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Rosewood Massacre: Fiction & Fact

Before we get to what has been labeled 'The Rosewood Massacre' (beginning Jan. 1st thru the 7th, 1923), I believe it's first necessary to point out two things: 1) Between 1900 and 1964, the total number of American initiated racial riots against African-Americans is only 26 (at least, that's all I could find). And of those 26 ... 20 were a direct result of either an African-American sexual assault on an American female or the murder of an American (usually a police officer); 2) beware of 'black versions' to the Rosewood riots, which are seemingly designed and calculated to eliminate, or mitigate, the accountability of the black race in creating these riots (there were two separate mob attacks in Rosewood, spanning non-consecutive days).

Now let's get to the 1923 Rosewood massacre : Fiction & Fact

Fiction: The town of Rosewood in 1923 was an entirely African-American town and boasted a population of about 300 or more.

Fact: Rosewood was described as "mostly African-American", therefore, there were some Americans living in the community. In the book The Chronological History of the Negro, a far left-leaning, pro-integration recounting of African-American experiences from the 1700s and up until 1968, tells us there were "six buildings" burned down in the town (the town had just recently been vacated due to news of impending mob violence). And after the buildings were burned, then, a few days later, "the 12 remaining structures" were burned. These 12 structures were obviously residences (homes) in the African-American part of the small community. Doing the simple math here, it tells us that most likely there were only 12 African- American families in Rosewood. The typical African-American family back then would have consisted of about six or seven. That would put the African-American population of Rosewood at approximately 80, with the adult male population at around 12 to 14.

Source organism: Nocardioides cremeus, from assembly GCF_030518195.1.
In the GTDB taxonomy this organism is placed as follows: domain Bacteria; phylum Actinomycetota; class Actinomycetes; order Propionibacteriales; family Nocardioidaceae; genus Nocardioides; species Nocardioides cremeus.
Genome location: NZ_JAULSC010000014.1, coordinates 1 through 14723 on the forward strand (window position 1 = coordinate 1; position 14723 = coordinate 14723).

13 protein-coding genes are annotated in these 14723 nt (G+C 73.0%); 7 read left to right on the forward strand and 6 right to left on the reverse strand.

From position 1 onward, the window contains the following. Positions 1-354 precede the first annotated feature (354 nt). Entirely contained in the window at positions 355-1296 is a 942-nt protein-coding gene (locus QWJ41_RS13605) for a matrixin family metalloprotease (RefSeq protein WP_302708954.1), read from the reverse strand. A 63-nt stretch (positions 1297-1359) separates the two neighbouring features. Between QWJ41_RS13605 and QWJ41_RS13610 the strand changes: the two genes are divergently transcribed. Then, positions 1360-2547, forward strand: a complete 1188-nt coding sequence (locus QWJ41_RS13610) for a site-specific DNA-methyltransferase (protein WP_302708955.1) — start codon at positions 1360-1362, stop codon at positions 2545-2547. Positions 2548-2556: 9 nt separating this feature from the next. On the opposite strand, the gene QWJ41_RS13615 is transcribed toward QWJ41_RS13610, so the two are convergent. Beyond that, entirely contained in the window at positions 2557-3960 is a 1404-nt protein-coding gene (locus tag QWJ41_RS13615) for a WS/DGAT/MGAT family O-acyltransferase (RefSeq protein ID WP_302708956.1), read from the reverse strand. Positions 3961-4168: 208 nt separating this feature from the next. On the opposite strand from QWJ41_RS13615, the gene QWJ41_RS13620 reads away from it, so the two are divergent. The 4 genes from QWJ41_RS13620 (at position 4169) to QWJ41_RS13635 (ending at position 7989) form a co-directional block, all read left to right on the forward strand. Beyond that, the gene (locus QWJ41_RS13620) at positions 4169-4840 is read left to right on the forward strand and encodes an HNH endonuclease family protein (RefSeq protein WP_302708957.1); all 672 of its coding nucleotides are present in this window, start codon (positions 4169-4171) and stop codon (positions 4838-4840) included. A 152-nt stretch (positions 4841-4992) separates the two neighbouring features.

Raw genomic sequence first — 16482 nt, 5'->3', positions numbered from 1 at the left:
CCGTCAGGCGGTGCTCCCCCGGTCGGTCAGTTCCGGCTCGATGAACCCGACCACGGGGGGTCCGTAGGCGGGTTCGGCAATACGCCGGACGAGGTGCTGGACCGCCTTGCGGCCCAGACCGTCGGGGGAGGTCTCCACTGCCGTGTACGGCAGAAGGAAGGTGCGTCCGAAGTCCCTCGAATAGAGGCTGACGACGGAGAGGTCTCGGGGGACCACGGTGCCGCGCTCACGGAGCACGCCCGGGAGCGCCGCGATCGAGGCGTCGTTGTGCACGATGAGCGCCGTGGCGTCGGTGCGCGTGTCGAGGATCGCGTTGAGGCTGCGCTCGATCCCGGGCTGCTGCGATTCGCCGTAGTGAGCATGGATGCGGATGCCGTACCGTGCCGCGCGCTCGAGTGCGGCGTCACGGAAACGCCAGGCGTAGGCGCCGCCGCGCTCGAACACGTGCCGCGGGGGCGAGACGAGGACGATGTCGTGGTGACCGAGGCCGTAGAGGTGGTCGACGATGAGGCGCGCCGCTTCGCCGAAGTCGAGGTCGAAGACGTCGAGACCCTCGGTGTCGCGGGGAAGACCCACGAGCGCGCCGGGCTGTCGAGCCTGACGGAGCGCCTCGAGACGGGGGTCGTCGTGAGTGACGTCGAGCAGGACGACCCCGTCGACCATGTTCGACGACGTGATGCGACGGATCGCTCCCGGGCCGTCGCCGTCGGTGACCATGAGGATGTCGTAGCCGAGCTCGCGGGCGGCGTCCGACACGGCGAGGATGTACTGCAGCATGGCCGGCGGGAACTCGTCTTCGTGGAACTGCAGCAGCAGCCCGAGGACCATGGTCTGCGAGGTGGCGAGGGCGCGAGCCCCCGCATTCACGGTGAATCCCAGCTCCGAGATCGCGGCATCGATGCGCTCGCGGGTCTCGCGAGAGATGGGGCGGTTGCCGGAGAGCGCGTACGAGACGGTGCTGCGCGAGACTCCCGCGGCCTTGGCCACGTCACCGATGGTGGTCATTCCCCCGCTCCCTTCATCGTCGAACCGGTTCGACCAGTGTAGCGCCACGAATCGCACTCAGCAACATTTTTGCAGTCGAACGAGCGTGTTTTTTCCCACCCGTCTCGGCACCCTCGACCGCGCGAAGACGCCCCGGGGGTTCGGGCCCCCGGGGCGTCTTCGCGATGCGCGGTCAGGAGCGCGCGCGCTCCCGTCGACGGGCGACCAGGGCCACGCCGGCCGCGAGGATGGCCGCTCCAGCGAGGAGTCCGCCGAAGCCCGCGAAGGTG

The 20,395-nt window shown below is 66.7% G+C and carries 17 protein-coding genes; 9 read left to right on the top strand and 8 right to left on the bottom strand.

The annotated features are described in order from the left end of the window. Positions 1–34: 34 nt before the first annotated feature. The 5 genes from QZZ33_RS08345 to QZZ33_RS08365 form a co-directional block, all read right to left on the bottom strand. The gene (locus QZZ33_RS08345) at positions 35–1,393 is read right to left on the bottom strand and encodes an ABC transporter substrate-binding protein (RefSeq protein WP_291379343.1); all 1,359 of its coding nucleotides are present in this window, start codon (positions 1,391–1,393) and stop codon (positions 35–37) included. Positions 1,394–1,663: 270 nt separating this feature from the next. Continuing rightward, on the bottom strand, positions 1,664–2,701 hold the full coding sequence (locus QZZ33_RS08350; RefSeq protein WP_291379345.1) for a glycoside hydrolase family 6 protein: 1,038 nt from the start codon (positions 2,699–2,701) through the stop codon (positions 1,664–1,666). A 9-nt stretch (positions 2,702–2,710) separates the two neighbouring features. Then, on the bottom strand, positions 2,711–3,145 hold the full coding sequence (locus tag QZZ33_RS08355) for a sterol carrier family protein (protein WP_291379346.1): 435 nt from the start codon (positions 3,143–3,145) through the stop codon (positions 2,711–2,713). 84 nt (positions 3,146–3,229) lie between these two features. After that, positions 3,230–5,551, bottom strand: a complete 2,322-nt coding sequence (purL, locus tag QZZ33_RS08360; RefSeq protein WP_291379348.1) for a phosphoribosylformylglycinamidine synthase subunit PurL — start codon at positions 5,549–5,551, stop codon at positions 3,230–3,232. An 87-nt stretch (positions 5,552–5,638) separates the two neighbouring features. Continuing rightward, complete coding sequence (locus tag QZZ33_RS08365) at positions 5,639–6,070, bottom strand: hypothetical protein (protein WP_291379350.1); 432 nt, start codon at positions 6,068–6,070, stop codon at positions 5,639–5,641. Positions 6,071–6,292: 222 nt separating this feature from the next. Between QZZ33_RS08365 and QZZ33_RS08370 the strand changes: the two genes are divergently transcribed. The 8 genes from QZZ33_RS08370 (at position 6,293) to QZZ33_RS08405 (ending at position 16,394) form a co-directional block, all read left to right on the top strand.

Note: Despite Wikipedia's claim (produced from a thoroughly unreliable source, African American Maxine Jones) that Sumner and Rosewood had a combined population of "344 blacks and 294 whites" there is no existing census data that I could find to support this claim. Rosewood shared a census tract with Sumner, so there is no way of knowing exactly how many people (white or black) lived in Rosewood. However, the "12 structures", or homes, in the black section gives a pretty accurate clue. Whites were likely about half or less of the black population in Rosewood, so that would put the white population at about 30 or 40 (6 or 7 families) ...and make the total Rosewood population ( white & black) around 120.


Fiction: African-American's in Rosewood lived in a thriving, blissful and self-sufficient community.

Fact: The 12 or so adult black males in Rosewood likely all worked full or part-time at the sawmill operations in the neighboring community of Sumner (about 3 times the population size of Rosewood, which apparently did have some blacks - no way of knowing how many). Sumner was less than 3 miles from Rosewood, so it was within walking distance. The only daily operating business in Rosewood was a small general store operated by an American named John Wright.